Past Player: Nigel Campbell

1st Jul 2020

1. What are your early memories of playing cricket at SN?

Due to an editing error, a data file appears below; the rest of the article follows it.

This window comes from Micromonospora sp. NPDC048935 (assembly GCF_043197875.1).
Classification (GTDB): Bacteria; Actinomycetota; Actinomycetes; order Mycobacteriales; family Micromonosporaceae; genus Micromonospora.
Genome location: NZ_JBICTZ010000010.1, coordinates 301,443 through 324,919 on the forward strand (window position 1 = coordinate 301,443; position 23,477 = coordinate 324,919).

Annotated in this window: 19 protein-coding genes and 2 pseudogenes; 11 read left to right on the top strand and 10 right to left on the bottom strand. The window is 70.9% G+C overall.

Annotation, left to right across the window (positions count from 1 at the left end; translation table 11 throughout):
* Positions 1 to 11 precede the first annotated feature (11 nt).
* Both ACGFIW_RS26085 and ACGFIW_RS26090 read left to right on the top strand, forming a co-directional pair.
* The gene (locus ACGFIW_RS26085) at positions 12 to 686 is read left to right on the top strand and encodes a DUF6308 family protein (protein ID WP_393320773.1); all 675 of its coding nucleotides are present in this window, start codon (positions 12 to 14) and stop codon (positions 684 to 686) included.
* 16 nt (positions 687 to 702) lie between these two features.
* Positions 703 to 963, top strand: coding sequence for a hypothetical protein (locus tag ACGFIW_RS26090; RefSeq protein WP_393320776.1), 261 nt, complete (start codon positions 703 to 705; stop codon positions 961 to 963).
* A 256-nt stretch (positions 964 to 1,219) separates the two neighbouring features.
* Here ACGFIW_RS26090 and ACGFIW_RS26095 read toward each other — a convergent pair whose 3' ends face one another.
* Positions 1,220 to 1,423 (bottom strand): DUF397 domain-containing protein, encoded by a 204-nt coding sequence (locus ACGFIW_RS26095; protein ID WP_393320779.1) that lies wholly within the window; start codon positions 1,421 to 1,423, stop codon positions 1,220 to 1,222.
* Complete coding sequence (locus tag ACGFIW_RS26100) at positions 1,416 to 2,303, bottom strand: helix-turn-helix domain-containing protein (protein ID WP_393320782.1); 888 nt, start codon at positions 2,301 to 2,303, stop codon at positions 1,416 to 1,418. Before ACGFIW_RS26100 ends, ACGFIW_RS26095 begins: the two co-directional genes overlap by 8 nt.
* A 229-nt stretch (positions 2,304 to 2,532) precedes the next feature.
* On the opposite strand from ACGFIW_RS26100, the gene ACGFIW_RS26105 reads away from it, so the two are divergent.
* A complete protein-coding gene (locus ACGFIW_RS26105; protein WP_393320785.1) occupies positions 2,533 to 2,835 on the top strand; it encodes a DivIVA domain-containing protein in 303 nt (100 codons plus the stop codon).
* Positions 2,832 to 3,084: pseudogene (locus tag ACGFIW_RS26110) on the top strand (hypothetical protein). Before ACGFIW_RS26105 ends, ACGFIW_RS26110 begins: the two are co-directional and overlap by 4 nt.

Although born in Gosforth I moved at a very early age to Yorkshire and spent most of my formative years around the Huddersfield area. My father was a very keen sportsman and played Rugby (Northern RFC), Cricket and Tennis (SNC&TC as it was then) to a really good standard. My love of cricket was born from going with mum to watch dad play in the Bradford League in Yorkshire. I returned to Newcastle during the Autumn of 1967 aged 12. Living in Gosforth, Dad had showed me the South Northumberland ground and explained he had played there is his early career. Come the Spring of 1968 he told me to go down to South North and seek out Alan Bell, the then formidable Groundsman. Alan took me to one side and gruffly told me to come back at 6.00pm for junior nets. There began my love of South Northumberland Cricket and Tennis Club. Nets were a formal thing and there was a distinct separation between Senior Nets and Junior nets. Juniors who showed an aptitude for learning and a level of proficiency would be formally invited to the Senior nets and that was one of my early highlights. We had many Northumberland County players at the club at that time and two fairly rapid opening bowlers in Alan Crooks and Adrian Francis and so it was with some trepidation I turned up for my first senior net aged just 13. The nets were meticulously prepared on the grass in front of the pavilion and were a pleasure to play on. At that time I was a batsman with a tendency to play around at bowling. Being a ‘left armer’ I was intrigued by Gary Sobers ability to switch from left arm medium swing bowling to left arm spin bowling even at test level! Obviously, this had to be tried and so I was a little confused as to what I could or should actually be doing. Fortunately my batting was strong enough at the time to see me through. Bowling would come later.  During my first season I was drafted into the Sunday 3rd team for our friendlies with the likes of Wooler, Chatton, Etal, Manderston (Duns), Belford, Mitford, Berwick and many others. Before I knew it I was playing for the midweek 3rd team, attending junior and senior nets, had a Saturday morning School match, a Saturday afternoon Club match and Sunday 3rd team. If I didn’t have a match on Saturday afternoon I used to go to the ground to watch the Firsts or the Seconds and help in the giant rickety score box. We were like monkeys swinging from the rafters adjusting the scores. Many first class teams would have been proud of that score box. Heaven! I met so many fantastic people that have become lifelong friends. At the end of that season it was desolation. How could I possibly go until next April without playing? Anyway, April 1969 arrived and off we went again. I was progressing well and had a couple of outings with the seconds. June 1969 I was at home on a Saturday lunchtime when the phone went. I had been selected for the 1st team. At 14 the club made quite a big thing of me being the youngest player to play first team cricket for South North. We were playing Ashington, a very strong club renowned for having had Rohan Kanhai as their professional in 1964. Alex Johnson was their feared opening bowler with one short of 50 first class wickets for Nottinghamshire before heading north to Sunderland and then Ashington. It was a glorious sunny day but I don’t remember much about the game other than I batted at 10 and was required. My first ball was from Alex. A quick leg stump Yorker that I managed to get a toe end on and squeeze it down to fine leg for a comfortable single!!